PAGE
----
Selected readings on US charter schools
Staff at Franklin Key to Learning Charter School said they’re not disappointed to lose their charter status and consider themselves to be frontrunners who first thought to combine a string of social, emotional and academic teaching models in order to create a well-rounded, nurturing school culture.
“Franklin didn’t come up with all these ideas, but certainly putting them all together was unique,” principal Jami Kohl said.
The school board unanimously approved dissolving the charter last week. The vote is the latest in a series of moves away from charter schools despite a growing school choice movement driven by parents demanding more options.
The board dissolved Merrill Elementary School’s healthy living charter in July 2010 after deciding it showed no evidence of improving student learning. District administrators are currently debating whether to cancel the charter for ALPS, an accelerated learning program, in favor of converting it to a magnet school. And, the district has abandoned plans for creating a fine arts charter school and a science, technology, engineering and math charter school.
The district has two other existing charter schools, including Oakwood Environmental Education Charter School and Jacob Shapiro Brain Based Instruction School. However, there has been some discussion about changes at Jacob Shapiro as well.
Director of Curriculum and Assessment Julie Mosher said the state has added new regulations for charter schools in recent years that the district believes are too restrictive. For example, all new charters must be stand-alone schools, meaning they must have a separate building and identity. Schools within schools — such as ALPS, which is housed in the same building as Merrill Elementary and Middle Schools — are no longer allowed. Grant money that comes with starting a new charter school isn’t enough to build, buy or rent new space, Mosher said.
“When you accept money you have to abide by the rules of the money you’re taking. You really have to know what you’re being held accountable to before accepting the money,” she said.
The district has continued to add alternative education options, including an online virtual academy and a community-based learning school, but chose not to label them as charter schools.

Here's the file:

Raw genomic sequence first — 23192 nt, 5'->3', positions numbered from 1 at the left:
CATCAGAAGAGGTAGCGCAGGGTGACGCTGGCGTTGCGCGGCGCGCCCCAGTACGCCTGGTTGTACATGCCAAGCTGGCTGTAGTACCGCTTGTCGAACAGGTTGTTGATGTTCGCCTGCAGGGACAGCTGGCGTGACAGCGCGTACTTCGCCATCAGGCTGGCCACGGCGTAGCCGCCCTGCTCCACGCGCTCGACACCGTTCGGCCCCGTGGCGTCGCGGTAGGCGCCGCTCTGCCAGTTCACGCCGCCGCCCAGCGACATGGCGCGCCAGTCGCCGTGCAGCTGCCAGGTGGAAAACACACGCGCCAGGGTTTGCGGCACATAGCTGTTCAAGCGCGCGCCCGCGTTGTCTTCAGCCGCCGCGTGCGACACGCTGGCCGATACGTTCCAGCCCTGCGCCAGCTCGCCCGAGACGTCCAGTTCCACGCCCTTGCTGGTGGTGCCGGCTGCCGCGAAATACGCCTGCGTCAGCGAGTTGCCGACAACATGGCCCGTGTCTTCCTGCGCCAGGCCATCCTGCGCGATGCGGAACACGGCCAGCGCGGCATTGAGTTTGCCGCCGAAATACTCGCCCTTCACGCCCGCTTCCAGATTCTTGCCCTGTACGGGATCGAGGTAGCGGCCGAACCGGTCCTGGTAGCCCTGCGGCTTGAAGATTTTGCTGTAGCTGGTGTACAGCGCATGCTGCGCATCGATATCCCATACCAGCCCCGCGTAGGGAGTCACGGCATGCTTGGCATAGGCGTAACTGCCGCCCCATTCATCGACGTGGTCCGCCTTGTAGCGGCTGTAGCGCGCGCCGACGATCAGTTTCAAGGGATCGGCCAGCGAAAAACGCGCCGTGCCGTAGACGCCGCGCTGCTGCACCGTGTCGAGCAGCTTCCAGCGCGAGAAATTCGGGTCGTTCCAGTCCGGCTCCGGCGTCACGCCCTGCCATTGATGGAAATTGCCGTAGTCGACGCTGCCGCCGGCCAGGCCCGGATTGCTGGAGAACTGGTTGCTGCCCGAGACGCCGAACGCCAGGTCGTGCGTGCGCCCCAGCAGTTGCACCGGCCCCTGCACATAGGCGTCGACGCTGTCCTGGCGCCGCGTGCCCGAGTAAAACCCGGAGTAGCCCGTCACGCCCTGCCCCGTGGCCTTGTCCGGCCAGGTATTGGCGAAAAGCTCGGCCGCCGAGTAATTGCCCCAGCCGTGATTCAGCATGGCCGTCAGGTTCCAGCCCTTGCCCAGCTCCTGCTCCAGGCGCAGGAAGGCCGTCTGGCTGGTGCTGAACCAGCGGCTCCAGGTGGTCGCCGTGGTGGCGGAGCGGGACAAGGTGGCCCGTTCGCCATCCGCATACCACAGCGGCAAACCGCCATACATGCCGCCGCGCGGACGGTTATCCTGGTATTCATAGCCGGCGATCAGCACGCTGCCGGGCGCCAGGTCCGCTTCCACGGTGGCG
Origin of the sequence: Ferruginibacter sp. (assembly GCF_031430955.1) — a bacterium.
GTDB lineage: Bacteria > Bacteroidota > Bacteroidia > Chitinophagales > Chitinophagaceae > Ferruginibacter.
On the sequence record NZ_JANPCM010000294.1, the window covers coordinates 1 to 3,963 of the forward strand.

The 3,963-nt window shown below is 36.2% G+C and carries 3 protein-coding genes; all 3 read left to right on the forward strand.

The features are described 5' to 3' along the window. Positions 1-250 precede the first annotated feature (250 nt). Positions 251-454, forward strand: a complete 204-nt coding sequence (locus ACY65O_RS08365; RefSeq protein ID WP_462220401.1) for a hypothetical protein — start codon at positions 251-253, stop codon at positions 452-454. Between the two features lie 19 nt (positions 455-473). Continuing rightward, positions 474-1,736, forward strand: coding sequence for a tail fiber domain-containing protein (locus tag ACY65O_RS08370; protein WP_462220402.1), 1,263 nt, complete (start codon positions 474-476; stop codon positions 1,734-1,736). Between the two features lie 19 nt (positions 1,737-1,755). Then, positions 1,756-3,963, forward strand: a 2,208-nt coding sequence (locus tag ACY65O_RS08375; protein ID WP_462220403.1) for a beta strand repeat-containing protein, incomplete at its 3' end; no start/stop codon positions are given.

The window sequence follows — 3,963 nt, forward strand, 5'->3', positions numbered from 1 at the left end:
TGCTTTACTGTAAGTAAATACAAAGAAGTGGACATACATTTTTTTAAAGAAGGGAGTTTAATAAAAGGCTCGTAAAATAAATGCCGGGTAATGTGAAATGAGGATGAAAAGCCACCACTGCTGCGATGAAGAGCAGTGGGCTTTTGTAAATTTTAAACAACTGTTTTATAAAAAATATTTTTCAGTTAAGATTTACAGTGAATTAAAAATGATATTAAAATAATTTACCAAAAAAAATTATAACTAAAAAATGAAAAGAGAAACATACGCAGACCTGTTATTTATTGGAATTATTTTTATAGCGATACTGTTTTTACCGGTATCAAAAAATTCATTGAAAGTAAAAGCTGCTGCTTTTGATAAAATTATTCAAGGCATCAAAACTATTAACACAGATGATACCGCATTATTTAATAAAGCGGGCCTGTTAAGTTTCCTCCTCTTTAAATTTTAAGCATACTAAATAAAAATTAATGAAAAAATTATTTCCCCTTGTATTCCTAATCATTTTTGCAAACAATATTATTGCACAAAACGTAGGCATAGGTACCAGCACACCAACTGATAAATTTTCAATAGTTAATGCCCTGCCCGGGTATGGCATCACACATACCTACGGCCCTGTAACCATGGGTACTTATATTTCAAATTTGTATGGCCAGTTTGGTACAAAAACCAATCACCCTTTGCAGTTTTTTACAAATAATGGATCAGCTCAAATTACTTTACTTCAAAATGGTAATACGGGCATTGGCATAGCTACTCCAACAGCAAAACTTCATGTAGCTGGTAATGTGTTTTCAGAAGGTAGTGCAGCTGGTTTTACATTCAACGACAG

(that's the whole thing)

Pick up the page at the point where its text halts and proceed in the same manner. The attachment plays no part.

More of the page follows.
Franklin was chartered in 2007 before the state tightened its regulations, Kohl said.
The school centered on three ideas: showing kids how to resolve conflicts, fostering a family-like sense of community and teaching lessons through a process of self-discovery.
“These three things together make for the most safe, dynamic and collaborative classroom,” said first grade teacher Marni Burton, who helped establish the charter. “It’s all about getting kids to take ownership of themselves, their community and their learning.”
In recent years, the district has made all three of those concepts standard practice in every school, although the specific programs and models used may differ. For example, Franklin started using a program called Restorative Justice, which encourages having empathy for one another, to teach conflict resolution to students. The district now requires a similar program called Positive Behavioral Interventions and Supports, or PBIS.
“Franklin was ready to take off and go with it and integrate those things in their Key to Learning charter. It felt very different at the time,” Mosher said. “Would we have done it (district-wide) eventually? Yes. But Franklin was like that laboratory going out and doing it first.”
Kohl said the biggest impact the charter has had on Franklin is to create a safe, inviting atmosphere for students.
“Research tells us it’s all about relationships. If you have positive relationships where kids want to be here because they enjoy it and feel safe, they will do much better. Without that positive community feeling, it’s more difficult to produce lots of learning,” she said.
Source: Oshkosh Hub – by Adam Rodewald